Data Resources

Analyzing Prescription Data and Morphine Milligram Equivalents (MME)

CDC’s Injury Center has compiled a listing of medications by National Drug Code to help with analyzing prescription data at the population level. This data file is intended solely for research, surveillance, and other monitoring purposes. In addition to prescription benzodiazepines, muscle relaxants, stimulants, and sedatives, the file contains opioids with their estimated oral morphine milligram equivalent (MME) conversion factors. The following information is provided for all drugs: product name, generic name, form, Drug Enforcement Administration (DEA) Schedule, strength, and unit of measure. Please see the Documentation within the data files for the MME per day formula.

Note: This file is not intended for clinical decision-making. It is intended only for analytic purposes where prescription data are used to calculate MME to inform understanding of population-level risks associated with opioid prescribing for pain. For clinical guidance on dosage of opioids for treatment of chronic pain, including conversion factors for commonly prescribed opioids, see our provider resources on calculating daily dose for commonly prescribed opioids.

The files below may be useful for:

  • Research
  • Retrospective drug utilization reviews
  • Surveillance
Office of Inspector General Toolkit

This toolkit may be a helpful resource when calculating MME from prescription data.

Data Files

Data files of select prescription medications, including opioids with estimated oral morphine milligram equivalent (MME) conversion factors, 2018 version.

SAS Merging Program

This SAS program merges a data file containing dispensed drug information (e.g., an outpatient prescription drug file) with CDC’s data file of selected medications with estimated MME conversion factors.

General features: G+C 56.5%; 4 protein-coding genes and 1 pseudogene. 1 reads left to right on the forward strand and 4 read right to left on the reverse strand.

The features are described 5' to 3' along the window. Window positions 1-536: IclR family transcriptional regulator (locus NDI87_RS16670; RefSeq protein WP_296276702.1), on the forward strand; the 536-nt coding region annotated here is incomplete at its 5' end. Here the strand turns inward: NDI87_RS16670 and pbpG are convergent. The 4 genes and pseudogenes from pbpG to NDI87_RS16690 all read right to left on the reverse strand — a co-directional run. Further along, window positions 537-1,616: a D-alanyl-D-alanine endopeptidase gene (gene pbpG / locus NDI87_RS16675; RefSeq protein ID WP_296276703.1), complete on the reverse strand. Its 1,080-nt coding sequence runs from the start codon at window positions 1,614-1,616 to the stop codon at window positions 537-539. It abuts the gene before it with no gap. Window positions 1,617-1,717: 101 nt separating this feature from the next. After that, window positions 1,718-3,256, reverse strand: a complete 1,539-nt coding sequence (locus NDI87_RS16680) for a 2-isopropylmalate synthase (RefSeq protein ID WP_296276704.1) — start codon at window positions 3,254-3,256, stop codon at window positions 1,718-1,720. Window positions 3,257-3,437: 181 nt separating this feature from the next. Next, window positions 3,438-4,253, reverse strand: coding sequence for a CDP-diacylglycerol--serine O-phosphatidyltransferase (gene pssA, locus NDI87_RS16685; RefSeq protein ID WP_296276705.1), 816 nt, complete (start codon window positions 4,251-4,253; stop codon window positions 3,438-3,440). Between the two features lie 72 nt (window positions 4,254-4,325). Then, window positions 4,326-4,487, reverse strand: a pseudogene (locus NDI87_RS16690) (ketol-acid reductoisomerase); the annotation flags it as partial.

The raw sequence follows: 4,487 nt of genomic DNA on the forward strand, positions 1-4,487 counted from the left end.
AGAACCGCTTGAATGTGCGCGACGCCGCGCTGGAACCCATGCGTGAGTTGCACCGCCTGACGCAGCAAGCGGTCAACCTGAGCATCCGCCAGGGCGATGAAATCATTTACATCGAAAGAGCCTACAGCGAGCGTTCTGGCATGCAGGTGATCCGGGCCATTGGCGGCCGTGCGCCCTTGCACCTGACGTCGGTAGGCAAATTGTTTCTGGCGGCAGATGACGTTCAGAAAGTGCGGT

SAS Merging Program sas icon[SAS – 24 KB]

Additional Data Sources
  • U.S. State and County Opioid Prescribing Rate Maps
    The data in the maps show the geographic distribution in the United States, at both state and county levels, of retail opioid prescriptions dispensed per 100 persons from 2006–2017.
    CDC’s WONDER (Wide-ranging Online Data for Epidemiologic Research) is an easy-to-use, menu-driven system that makes the information resources of the CDC available to public health professionals and the public at large. It provides access to a wide array of public health information.
    CDC’s WISQARS™ (Web-based Injury Statistics Query and Reporting System) is an interactive, online database that provides fatal and nonfatal injury, violent death, and cost of injury data from a variety of trusted sources.
  • CDC Data & Statistics
    This web site features interactive tools, surveys, publications, databases, and more.
  • CMS Medicare Part D Opioid Drug Mapping Tool external icon
    Interactive mapping tool that shows geographic comparisons, at the state, county, and ZIP code levels
  • NCHS Data Visualization Gallery: Drug Poisoning Mortality: United States, 1999-2016 
    The storyboard presents drug poisoning deaths at the national, state, and county levels. They depict U.S. and state trends in age-adjusted death rates for drug poisoning from 1999 to 2016 by selected demographic characteristics, and a dashboard presents a series of heat maps of model-based county estimates for drug poisoning mortality from 1999 to 2016.
Access the latest data. Learn what can be done about overdoseand related harms. CDC VitalSigns